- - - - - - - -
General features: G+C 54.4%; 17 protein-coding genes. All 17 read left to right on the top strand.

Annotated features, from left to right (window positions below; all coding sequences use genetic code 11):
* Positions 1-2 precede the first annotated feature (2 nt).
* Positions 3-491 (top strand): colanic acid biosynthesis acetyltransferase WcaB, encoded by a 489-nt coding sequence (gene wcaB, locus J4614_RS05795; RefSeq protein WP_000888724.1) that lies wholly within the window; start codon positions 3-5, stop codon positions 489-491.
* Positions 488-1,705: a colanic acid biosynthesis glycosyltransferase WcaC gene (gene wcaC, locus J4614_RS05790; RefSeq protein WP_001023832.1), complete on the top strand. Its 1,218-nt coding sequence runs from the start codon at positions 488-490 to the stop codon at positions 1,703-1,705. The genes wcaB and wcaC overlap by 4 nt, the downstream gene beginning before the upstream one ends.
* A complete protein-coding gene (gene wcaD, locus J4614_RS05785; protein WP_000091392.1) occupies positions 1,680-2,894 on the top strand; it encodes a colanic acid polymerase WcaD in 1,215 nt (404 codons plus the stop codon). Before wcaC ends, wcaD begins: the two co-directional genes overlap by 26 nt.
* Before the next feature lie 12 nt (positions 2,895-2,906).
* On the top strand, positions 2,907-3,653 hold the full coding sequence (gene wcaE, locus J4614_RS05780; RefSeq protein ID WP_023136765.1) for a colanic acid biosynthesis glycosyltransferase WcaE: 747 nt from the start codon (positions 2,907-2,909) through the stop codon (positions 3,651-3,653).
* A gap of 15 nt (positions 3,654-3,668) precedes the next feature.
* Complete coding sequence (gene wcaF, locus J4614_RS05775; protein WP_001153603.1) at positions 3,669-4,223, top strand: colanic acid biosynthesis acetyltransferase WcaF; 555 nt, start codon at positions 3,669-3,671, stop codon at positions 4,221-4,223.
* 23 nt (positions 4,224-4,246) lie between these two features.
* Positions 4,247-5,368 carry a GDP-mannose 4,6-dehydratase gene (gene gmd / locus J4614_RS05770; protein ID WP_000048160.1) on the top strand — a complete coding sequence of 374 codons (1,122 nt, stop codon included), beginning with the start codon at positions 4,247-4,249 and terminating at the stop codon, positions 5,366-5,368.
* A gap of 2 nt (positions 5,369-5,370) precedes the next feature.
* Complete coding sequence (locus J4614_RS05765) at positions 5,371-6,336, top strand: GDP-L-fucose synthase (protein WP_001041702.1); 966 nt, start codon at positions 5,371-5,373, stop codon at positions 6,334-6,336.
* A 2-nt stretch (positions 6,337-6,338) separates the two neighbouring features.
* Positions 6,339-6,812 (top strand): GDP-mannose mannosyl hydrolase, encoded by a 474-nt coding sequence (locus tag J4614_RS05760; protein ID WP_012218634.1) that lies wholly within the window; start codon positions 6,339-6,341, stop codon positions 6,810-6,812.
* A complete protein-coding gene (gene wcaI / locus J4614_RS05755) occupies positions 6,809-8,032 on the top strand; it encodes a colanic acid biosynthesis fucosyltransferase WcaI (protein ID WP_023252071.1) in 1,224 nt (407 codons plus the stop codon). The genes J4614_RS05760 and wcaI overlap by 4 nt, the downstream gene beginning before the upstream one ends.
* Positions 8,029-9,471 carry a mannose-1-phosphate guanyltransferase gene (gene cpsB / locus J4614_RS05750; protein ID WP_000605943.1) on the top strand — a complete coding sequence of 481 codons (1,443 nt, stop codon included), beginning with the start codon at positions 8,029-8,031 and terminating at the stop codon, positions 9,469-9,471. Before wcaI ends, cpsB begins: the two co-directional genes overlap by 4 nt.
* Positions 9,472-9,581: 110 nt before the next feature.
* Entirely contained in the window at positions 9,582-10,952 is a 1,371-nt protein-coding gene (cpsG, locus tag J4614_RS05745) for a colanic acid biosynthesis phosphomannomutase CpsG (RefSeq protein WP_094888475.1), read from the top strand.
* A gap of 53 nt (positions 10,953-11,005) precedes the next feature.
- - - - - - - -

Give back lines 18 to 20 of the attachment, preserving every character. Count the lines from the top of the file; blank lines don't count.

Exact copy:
* Positions 8,029-9,471 carry a mannose-1-phosphate guanyltransferase gene (gene cpsB / locus J4614_RS05750; protein ID WP_000605943.1) on the top strand — a complete coding sequence of 481 codons (1,443 nt, stop codon included), beginning with the start codon at positions 8,029-8,031 and terminating at the stop codon, positions 9,469-9,471. Before wcaI ends, cpsB begins: the two co-directional genes overlap by 4 nt.
* Positions 9,472-9,581: 110 nt before the next feature.
* Entirely contained in the window at positions 9,582-10,952 is a 1,371-nt protein-coding gene (cpsG, locus tag J4614_RS05745) for a colanic acid biosynthesis phosphomannomutase CpsG (RefSeq protein WP_094888475.1), read from the top strand.